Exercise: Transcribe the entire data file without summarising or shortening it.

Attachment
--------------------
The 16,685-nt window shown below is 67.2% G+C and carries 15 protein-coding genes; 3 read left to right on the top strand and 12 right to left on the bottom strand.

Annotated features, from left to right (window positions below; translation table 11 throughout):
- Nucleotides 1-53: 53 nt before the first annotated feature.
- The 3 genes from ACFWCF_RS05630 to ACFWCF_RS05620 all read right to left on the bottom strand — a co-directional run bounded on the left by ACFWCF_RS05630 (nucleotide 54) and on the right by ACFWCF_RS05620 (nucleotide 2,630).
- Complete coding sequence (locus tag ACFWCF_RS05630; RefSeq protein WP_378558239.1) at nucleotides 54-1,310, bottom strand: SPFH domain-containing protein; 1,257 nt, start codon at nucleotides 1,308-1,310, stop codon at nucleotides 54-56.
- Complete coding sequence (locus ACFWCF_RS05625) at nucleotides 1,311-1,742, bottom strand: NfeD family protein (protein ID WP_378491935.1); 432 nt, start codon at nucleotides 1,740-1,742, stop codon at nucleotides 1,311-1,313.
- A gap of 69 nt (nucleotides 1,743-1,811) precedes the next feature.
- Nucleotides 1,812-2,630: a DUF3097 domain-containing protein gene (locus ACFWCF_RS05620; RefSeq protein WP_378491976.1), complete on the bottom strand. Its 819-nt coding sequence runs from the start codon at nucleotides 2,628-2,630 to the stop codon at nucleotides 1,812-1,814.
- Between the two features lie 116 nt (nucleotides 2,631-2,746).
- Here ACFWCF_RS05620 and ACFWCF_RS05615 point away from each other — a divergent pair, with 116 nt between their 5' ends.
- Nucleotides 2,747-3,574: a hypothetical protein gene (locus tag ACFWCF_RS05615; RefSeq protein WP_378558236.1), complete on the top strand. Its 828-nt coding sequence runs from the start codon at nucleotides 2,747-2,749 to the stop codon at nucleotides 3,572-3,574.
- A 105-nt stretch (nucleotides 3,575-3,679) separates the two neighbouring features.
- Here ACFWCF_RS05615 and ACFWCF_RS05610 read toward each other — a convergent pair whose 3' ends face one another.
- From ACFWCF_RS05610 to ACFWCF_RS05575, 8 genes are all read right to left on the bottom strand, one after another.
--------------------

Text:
The 16,685-nt window shown below is 67.2% G+C and carries 15 protein-coding genes; 3 read left to right on the top strand and 12 right to left on the bottom strand.

Annotated features, from left to right (window positions below; translation table 11 throughout):
- Nucleotides 1-53: 53 nt before the first annotated feature.
- The 3 genes from ACFWCF_RS05630 to ACFWCF_RS05620 all read right to left on the bottom strand — a co-directional run bounded on the left by ACFWCF_RS05630 (nucleotide 54) and on the right by ACFWCF_RS05620 (nucleotide 2,630).
- Complete coding sequence (locus tag ACFWCF_RS05630; RefSeq protein WP_378558239.1) at nucleotides 54-1,310, bottom strand: SPFH domain-containing protein; 1,257 nt, start codon at nucleotides 1,308-1,310, stop codon at nucleotides 54-56.
- Complete coding sequence (locus ACFWCF_RS05625) at nucleotides 1,311-1,742, bottom strand: NfeD family protein (protein ID WP_378491935.1); 432 nt, start codon at nucleotides 1,740-1,742, stop codon at nucleotides 1,311-1,313.
- A gap of 69 nt (nucleotides 1,743-1,811) precedes the next feature.
- Nucleotides 1,812-2,630: a DUF3097 domain-containing protein gene (locus ACFWCF_RS05620; RefSeq protein WP_378491976.1), complete on the bottom strand. Its 819-nt coding sequence runs from the start codon at nucleotides 2,628-2,630 to the stop codon at nucleotides 1,812-1,814.
- Between the two features lie 116 nt (nucleotides 2,631-2,746).
- Here ACFWCF_RS05620 and ACFWCF_RS05615 point away from each other — a divergent pair, with 116 nt between their 5' ends.
- Nucleotides 2,747-3,574: a hypothetical protein gene (locus tag ACFWCF_RS05615; RefSeq protein WP_378558236.1), complete on the top strand. Its 828-nt coding sequence runs from the start codon at nucleotides 2,747-2,749 to the stop codon at nucleotides 3,572-3,574.
- A 105-nt stretch (nucleotides 3,575-3,679) separates the two neighbouring features.
- Here ACFWCF_RS05615 and ACFWCF_RS05610 read toward each other — a convergent pair whose 3' ends face one another.
- From ACFWCF_RS05610 to ACFWCF_RS05575, 8 genes are all read right to left on the bottom strand, one after another.